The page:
Fifty years ago this week, John F. Kennedy defeated Richard Nixon in one of the closest and most dramatic presidential elections in American history. Two and a half months later, on January 20, 1961, Kennedy was sworn in as the first Roman Catholic president of the United States and delivered his Inaugural address on the terrace of the East Portico of the U.S. Capital. In his eloquent address, Kennedy said:
...Fellow citizens, we observe today not a victory of party, but a celebration of freedom – symbolizing an end, as well as a beginning – signifying renewal, as well as change. For I have sworn before you and Almighty God the same solemn oath our forebears prescribed nearly a century and three quarters ago...
We dare not forget today that we are the heirs of that first revolution. Let the word go forth from this time and place, to friend and foe alike, that the torch has been passed to a new generation of Americans – born in this century, tempered by war, disciplined by a hard and bitter peace, proud of our ancient heritage – and unwilling to witness or permit the slow undoing of those human rights to which this Nation has always been committed, and to which we are committed today at home and around the world.
Let every nation know, whether it wishes us well or ill, that we shall pay any price, bear any burden, meet any hardship, support any friend, oppose any foe, to assure the survival and the success of liberty.
This much we pledge – and more.
And so, my fellow Americans: ask not what your country can do for you - ask what you can do for your country. My fellow citizens of the world: ask not what America will do for you, but what together we can do for the freedom of man...
After delivering his address, Kennedy and his wife Jacqueline were escorted to the Old Supreme Court Chamber in the U.S. Capitol for the traditional inaugural luncheon. According to Senate historians, the menu items included cream of tomato soup with crushed popcorn; deviled crab meat imperial; New England boiled stuffed lobster with drawn butter; prime Texas ribs of beef au jus; string beans amandine and broiled tomatoes with grapefruit and avocado sections with poppyseed dressing.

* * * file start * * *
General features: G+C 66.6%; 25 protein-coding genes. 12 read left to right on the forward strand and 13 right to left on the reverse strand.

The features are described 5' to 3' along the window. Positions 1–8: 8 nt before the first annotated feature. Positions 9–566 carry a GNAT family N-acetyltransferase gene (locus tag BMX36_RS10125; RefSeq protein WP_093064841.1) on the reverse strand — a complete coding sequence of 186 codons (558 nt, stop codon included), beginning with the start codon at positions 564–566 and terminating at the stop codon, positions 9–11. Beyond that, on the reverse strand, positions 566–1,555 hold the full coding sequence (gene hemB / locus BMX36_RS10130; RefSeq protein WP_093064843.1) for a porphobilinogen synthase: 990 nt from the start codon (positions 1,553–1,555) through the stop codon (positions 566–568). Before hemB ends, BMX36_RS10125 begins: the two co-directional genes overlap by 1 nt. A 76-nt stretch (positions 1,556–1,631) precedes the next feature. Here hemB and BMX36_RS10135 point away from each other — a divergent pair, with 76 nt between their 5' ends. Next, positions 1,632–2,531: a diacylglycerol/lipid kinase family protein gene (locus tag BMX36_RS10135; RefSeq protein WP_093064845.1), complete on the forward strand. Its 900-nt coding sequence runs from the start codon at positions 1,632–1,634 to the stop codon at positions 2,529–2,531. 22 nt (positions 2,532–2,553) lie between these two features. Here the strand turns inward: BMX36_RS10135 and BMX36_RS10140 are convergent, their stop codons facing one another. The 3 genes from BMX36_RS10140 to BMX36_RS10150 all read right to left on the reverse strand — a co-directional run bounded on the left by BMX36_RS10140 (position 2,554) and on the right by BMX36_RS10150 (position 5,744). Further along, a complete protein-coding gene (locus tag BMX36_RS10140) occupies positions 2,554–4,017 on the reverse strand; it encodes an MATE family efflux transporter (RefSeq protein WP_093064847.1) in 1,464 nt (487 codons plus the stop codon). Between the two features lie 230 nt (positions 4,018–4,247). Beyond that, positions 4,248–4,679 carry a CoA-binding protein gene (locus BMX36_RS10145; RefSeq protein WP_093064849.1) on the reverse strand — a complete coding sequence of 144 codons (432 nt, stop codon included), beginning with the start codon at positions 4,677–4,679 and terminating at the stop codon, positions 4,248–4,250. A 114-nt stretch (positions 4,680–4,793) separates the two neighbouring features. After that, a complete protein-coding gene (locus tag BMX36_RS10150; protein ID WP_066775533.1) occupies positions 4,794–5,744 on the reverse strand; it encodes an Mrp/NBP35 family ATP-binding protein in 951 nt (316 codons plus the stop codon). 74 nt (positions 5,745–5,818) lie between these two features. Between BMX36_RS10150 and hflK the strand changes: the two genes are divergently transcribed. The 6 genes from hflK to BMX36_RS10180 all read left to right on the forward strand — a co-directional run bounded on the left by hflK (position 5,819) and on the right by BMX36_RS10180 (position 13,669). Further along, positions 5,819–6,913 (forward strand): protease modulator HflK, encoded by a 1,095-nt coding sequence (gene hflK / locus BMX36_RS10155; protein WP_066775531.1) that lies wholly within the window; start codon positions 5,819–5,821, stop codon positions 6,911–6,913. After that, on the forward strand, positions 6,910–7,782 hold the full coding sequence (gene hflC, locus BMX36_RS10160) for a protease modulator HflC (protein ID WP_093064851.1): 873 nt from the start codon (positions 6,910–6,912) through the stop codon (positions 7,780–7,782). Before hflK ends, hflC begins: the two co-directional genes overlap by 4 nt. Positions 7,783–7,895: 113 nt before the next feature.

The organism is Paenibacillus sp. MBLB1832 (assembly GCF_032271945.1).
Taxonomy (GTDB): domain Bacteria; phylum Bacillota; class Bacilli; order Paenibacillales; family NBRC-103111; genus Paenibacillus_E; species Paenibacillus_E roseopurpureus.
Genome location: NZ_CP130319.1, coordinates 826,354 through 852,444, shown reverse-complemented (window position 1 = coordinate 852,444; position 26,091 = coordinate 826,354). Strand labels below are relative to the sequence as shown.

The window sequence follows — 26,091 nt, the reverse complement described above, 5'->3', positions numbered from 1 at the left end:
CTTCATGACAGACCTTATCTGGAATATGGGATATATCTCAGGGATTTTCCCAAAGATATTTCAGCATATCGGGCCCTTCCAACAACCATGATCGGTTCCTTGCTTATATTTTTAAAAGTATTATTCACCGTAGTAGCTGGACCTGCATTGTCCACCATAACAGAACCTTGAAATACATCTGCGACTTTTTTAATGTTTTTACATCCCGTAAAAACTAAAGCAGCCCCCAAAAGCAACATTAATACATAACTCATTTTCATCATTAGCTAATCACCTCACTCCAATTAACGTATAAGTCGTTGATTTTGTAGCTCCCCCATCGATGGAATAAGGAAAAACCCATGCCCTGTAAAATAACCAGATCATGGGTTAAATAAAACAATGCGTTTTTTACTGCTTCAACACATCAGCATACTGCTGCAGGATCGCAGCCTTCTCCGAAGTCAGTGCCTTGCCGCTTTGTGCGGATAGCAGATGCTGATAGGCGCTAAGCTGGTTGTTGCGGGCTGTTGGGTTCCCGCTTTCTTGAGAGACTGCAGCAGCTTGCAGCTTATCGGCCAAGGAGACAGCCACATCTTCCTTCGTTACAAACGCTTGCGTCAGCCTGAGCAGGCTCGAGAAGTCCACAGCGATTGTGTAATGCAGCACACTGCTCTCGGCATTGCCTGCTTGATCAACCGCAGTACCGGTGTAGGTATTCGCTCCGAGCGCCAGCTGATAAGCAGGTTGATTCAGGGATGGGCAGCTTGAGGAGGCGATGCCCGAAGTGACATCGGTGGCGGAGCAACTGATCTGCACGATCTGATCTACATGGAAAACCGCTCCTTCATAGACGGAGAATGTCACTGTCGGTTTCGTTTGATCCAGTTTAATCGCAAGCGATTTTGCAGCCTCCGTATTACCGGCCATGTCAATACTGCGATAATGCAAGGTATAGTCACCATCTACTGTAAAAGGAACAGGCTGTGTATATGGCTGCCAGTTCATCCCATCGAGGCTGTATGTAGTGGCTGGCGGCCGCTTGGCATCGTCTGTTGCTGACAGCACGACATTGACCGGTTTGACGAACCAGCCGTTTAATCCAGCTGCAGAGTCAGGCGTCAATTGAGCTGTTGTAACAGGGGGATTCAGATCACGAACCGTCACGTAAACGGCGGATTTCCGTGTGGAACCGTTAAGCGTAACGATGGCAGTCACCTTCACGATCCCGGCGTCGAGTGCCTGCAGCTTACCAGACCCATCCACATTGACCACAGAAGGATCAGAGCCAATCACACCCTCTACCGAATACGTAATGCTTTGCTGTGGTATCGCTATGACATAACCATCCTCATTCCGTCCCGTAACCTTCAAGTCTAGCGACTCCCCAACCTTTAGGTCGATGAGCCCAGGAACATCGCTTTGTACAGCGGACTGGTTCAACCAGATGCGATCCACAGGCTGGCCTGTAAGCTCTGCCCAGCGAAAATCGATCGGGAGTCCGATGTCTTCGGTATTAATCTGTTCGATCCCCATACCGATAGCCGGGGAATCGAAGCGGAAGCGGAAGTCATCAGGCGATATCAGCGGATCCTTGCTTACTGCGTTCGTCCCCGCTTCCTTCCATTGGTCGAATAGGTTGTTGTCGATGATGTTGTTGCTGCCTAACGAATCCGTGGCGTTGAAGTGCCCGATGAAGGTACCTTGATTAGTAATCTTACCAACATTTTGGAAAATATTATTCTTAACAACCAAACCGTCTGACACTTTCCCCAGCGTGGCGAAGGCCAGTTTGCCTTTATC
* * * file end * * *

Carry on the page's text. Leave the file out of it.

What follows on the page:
Although the traditional inaugural luncheon at the Capital dates back to 1897 when the Senate Committee on Arrangements hosted a luncheon for President McKinley and several other guests, it didn't begin in its current form until 1953 when President Eisenhower, his wife, and fifty other guests dined on creamed chicken, baked ham, and potato puffs in the Old Senate Chamber.
Since then, the Joint Congressional Committee on Inaugural Ceremonies has organized a luncheon celebration at fourteen Presidential Inaugurations. Often featuring cuisine reflecting the home states of the new President and Vice President, as well as the theme of the Inauguration, the luncheon program includes speeches, gift presentations, and toasts to the new administration.
FOOD FACT: According to historians, President Kennedy preferred orange juice, poached eggs on toast, crisp broiled bacon, milk and coffee at breakfast. For lunch, he enjoyed all kinds of soup, especially New England Fish Chowder. As for dinner, there were no particular favorites, although it has been said that liked lamb chops, steak, turkey, baked beans and mashed potatoes. He also enjoyed corn muffins, and, for dessert, if he had any, it would likely be something prepared with chocolate. Biographers say that Kennedy was a light eater and often had to be reminded that it was dinner time because "politics always took preference over food."